After passing the bar in 1967, Reservitz joined his father's law firm, Schuh wrote. After his father died a short time later, he took over the firm, Battles said.
According to Schuh's story, Reservitz acknowledged that he rigged phony car crashes to bilk insurance companies. One of his partners in the schemes was a man with ties to the Boston Mafia, the late Elias Kenaan.
When authorities caught on to Reservitz, he and his first wife and child fled the country and eventually moved to an island off Spain, wrote Schuh, who is now a lawyer. At some point he met a woman named Antoinette, who was Scottish, and after living a time in Israel and Frankfurt he landed in Edinburgh, where her family was. It was there that Scotland Yard caught up with Reservitz, and authorities shipped him back to Massachusetts, where he was eventually sentenced to 18 months in the Plymouth County Jail, according to Schuh's article.
He moved on to new crimes, including various check-fraud schemes and, at one point, tried to buy a "truckload" of pot from an undercover Drug Enforcement Administration, according to the article.
Cooperation with the feds
Facing serious time, Reservitz began cooperating with federal authorities in 1984, wearing hidden tape recorders. In 1986 he testified that he was involved in a scheme to cash a bogus check for $2 million out of the account of L. Ron Hubbard, the late founder of the Church of Scientology.
The case made national headlines as the church waged a public battle to locate the culprit who actually wrote the fake check. One media account of the 1986 trial described Reservitz as a "high-rolling gambler ... who participated in the second alleged fraud as an informant for the FBI."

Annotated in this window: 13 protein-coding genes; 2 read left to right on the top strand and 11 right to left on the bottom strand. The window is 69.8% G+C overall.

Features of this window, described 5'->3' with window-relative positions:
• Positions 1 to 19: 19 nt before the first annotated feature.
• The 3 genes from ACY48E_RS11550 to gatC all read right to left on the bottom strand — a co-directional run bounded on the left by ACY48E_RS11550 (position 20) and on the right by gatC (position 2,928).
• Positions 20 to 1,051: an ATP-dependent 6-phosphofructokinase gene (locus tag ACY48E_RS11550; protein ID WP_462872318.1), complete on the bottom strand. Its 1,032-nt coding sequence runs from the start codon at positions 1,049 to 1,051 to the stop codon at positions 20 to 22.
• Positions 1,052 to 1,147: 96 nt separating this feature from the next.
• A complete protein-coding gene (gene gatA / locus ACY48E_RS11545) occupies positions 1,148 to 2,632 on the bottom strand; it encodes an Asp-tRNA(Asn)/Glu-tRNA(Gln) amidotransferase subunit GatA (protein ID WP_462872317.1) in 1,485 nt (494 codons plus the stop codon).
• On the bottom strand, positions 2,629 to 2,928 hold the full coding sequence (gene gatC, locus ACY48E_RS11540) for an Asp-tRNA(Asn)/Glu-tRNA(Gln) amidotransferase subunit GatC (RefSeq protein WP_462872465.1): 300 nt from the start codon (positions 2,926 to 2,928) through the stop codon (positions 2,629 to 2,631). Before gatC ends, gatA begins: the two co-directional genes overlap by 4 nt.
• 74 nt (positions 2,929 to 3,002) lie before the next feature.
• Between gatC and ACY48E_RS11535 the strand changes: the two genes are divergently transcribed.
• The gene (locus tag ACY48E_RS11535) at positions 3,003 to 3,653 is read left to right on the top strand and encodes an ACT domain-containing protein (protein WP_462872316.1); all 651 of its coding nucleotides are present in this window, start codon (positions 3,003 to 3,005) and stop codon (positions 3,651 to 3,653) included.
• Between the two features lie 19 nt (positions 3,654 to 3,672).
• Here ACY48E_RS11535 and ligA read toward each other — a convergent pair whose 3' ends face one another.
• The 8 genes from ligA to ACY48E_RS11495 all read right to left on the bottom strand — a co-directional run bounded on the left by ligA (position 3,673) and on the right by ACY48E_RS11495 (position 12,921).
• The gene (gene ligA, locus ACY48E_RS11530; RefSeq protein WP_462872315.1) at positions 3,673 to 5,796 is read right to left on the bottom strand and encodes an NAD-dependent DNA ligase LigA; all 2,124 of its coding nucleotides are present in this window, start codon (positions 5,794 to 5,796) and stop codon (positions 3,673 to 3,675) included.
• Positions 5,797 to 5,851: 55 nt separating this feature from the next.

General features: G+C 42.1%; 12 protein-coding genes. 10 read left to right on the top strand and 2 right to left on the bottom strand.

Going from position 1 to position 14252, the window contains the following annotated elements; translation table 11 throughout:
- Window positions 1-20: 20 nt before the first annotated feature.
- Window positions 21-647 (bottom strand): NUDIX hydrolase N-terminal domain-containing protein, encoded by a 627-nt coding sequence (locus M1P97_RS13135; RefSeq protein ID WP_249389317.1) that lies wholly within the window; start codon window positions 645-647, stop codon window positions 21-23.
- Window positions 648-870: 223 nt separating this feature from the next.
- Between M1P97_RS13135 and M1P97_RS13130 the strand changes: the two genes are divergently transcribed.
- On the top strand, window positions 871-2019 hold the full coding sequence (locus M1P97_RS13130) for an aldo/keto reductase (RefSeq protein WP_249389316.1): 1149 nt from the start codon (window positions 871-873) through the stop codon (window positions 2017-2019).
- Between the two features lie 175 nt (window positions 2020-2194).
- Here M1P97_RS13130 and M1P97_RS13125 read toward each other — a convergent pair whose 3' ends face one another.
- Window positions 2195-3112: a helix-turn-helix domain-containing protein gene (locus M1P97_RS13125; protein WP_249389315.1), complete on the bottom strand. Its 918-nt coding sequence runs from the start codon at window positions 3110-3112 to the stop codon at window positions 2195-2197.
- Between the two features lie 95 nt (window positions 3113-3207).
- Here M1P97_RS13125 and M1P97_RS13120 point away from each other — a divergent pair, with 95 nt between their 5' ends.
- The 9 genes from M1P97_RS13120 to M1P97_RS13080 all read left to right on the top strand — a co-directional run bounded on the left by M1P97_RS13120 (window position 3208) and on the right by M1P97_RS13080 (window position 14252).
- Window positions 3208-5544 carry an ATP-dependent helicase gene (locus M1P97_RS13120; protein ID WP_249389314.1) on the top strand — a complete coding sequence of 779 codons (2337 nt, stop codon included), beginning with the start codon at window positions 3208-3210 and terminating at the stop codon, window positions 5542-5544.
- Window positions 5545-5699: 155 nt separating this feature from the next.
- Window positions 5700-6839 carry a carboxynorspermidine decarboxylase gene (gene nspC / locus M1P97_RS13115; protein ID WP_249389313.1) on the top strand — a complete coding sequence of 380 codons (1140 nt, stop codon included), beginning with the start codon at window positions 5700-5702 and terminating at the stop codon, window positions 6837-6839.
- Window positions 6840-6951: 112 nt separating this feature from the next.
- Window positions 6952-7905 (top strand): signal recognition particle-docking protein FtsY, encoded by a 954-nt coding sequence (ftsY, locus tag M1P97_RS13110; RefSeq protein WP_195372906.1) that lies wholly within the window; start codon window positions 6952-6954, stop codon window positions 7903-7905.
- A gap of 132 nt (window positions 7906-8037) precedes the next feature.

Reservitz eventually served 13 months of an 18-month prison term. Court records indicate Reservitz and his family subsequently entered the Witness Security Program.
Public records show that Reynolds' Social Security number was issued in Nebraska between January 1986 and the end of 1987, and Antoinette's was issued in California in 1985.
In 1986, Larry Reynolds pops up in California as president of a company called Shoe Madness Inc. in San Diego, public records show. He has since been involved in several businesses, including Tokyo One, North American Hotel and Food Service Corp., and Nationwide International Resources Inc., the company involved in the Petters transactions.
Last fall, in a hearing in St. Paul, FBI agent Brian J. Kinney testified that Larry Reynolds had met Petters in 1992, shortly after the April riots in Los Angeles. Kinney testified that Reynolds was employed at Eurostar Inc., a sneaker company, and that Petters approached Reynolds about providing phony invoices.
"He was just to provide invoices in which there was no merchandise provided and no payment as well," Kinney said.
David Phelps • 612-673-7269 Jennifer Bjorhus 612-673-4683